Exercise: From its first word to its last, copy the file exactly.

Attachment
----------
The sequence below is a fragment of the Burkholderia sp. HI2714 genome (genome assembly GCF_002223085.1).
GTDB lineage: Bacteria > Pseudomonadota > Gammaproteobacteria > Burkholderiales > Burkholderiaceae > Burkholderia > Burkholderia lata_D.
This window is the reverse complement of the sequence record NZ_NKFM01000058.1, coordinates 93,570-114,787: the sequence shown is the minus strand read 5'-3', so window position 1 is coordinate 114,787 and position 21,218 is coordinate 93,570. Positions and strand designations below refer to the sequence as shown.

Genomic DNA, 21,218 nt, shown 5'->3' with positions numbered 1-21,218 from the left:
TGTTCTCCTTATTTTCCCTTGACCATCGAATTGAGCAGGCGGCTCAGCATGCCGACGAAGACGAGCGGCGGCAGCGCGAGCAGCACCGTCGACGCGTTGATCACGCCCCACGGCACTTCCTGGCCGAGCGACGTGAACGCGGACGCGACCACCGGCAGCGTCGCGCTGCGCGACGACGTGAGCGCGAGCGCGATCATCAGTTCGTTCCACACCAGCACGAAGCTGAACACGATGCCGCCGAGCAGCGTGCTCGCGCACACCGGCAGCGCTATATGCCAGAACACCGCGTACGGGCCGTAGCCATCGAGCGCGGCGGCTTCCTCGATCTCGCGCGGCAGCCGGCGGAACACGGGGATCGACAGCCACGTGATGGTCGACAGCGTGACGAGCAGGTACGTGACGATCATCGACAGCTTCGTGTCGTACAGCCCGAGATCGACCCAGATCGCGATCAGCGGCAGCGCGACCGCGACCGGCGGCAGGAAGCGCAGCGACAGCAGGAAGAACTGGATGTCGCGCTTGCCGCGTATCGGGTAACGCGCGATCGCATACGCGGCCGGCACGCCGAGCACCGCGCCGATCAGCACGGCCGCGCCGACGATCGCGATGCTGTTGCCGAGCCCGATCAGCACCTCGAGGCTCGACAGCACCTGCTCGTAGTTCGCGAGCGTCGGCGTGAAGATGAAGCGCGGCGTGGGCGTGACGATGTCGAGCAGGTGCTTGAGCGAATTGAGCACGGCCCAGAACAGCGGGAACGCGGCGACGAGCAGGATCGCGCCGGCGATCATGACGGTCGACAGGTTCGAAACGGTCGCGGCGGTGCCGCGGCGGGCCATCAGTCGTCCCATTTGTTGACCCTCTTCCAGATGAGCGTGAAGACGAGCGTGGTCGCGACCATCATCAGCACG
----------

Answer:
The sequence below is a fragment of the Burkholderia sp. HI2714 genome (genome assembly GCF_002223085.1).
GTDB lineage: Bacteria > Pseudomonadota > Gammaproteobacteria > Burkholderiales > Burkholderiaceae > Burkholderia > Burkholderia lata_D.
This window is the reverse complement of the sequence record NZ_NKFM01000058.1, coordinates 93,570-114,787: the sequence shown is the minus strand read 5'-3', so window position 1 is coordinate 114,787 and position 21,218 is coordinate 93,570. Positions and strand designations below refer to the sequence as shown.

Genomic DNA, 21,218 nt, shown 5'->3' with positions numbered 1-21,218 from the left:
TGTTCTCCTTATTTTCCCTTGACCATCGAATTGAGCAGGCGGCTCAGCATGCCGACGAAGACGAGCGGCGGCAGCGCGAGCAGCACCGTCGACGCGTTGATCACGCCCCACGGCACTTCCTGGCCGAGCGACGTGAACGCGGACGCGACCACCGGCAGCGTCGCGCTGCGCGACGACGTGAGCGCGAGCGCGATCATCAGTTCGTTCCACACCAGCACGAAGCTGAACACGATGCCGCCGAGCAGCGTGCTCGCGCACACCGGCAGCGCTATATGCCAGAACACCGCGTACGGGCCGTAGCCATCGAGCGCGGCGGCTTCCTCGATCTCGCGCGGCAGCCGGCGGAACACGGGGATCGACAGCCACGTGATGGTCGACAGCGTGACGAGCAGGTACGTGACGATCATCGACAGCTTCGTGTCGTACAGCCCGAGATCGACCCAGATCGCGATCAGCGGCAGCGCGACCGCGACCGGCGGCAGGAAGCGCAGCGACAGCAGGAAGAACTGGATGTCGCGCTTGCCGCGTATCGGGTAACGCGCGATCGCATACGCGGCCGGCACGCCGAGCACCGCGCCGATCAGCACGGCCGCGCCGACGATCGCGATGCTGTTGCCGAGCCCGATCAGCACCTCGAGGCTCGACAGCACCTGCTCGTAGTTCGCGAGCGTCGGCGTGAAGATGAAGCGCGGCGTGGGCGTGACGATGTCGAGCAGGTGCTTGAGCGAATTGAGCACGGCCCAGAACAGCGGGAACGCGGCGACGAGCAGGATCGCGCCGGCGATCATGACGGTCGACAGGTTCGAAACGGTCGCGGCGGTGCCGCGGCGGGCCATCAGTCGTCCCATTTGTTGACCCTCTTCCAGATGAGCGTGAAGACGAGCGTGGTCGCGACCATCATCAGCACG